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Universal Music Group loses case against Veoh

Written by James Delahunty (Google+) @ 15 Sep 2009 2:03 User comments (2)

Universal Music Group loses case against Veoh A federal judge has dismissed a 2007 lawsuit brought against online video site Veoh Networks Inc. by Universal Music Group. The lawsuit alleged that Veoh was aiding and abetting copyright infringement on its video service. However, U.S. District Judge Howard Matz on Friday disagreed with Universal Music Group and found that Veoh was taking reasonable steps to prevent and take down infringing videos uploaded by users.
Veoh CEO Dmitry Shapiro welcomes the judge's decision as a "great victory". The lawsuit costs the company millions of dollars in defense fees. "We've been dragging a giant boulder on a chain. This frees us," Shapiro said. "This lawsuit was simply Universal's attempt to prevent innovation and shut down the company."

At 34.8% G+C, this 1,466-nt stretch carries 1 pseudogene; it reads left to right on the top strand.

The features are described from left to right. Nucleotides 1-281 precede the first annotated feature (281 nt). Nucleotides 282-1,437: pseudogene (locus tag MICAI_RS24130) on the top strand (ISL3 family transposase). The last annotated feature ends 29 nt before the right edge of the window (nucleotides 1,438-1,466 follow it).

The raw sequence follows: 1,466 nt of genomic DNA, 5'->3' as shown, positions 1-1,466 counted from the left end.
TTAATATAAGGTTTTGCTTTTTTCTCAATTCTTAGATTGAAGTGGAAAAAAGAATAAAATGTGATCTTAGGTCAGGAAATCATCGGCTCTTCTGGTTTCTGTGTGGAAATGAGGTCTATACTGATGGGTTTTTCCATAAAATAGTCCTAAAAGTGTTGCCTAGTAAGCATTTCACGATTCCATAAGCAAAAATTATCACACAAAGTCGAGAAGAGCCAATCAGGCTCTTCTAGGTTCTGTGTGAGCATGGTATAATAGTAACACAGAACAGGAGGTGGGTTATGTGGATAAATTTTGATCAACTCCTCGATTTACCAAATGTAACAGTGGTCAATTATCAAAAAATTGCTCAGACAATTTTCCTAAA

Universal said it will appeal the decision to the 9th U.S. Circuit Court of Appeals. "The balance between copyright holders and technology that Congress sought in enacting the DMCA has been upended by this decision," Universal said in a statement. Settlement talks between the two over the past couple of years have always amounted to nothing.

"We never once had a business conversation with Universal Music Group. It was always about litigation," said Joshua Metzger, Veoh's general counsel and a senior vice president. Veoh currently boasts licensing deals with Viacom Inc., Time Warner Inc., the Walt Disney Co., and Sony.

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2 user comments

115.9.2009 3:06

"The balance between copyright holders and technology that Congress sought in enacting the DMCA has been upended by this decision"

Just one problem with that...Congress had no such intent when they passed the DMCA. Their goal was to make their campaign contibutors happy by passing a piece of legislation without even reading it.

215.9.2009 10:06
pphoenix
Inactive

this is a temporary set back, universal will just appeal until they are judged by a pro MPAA/RIAA stooge.

Win one for the safe harbour though at least a judge that isn't in the pocket of big media can interpret the law correctly.

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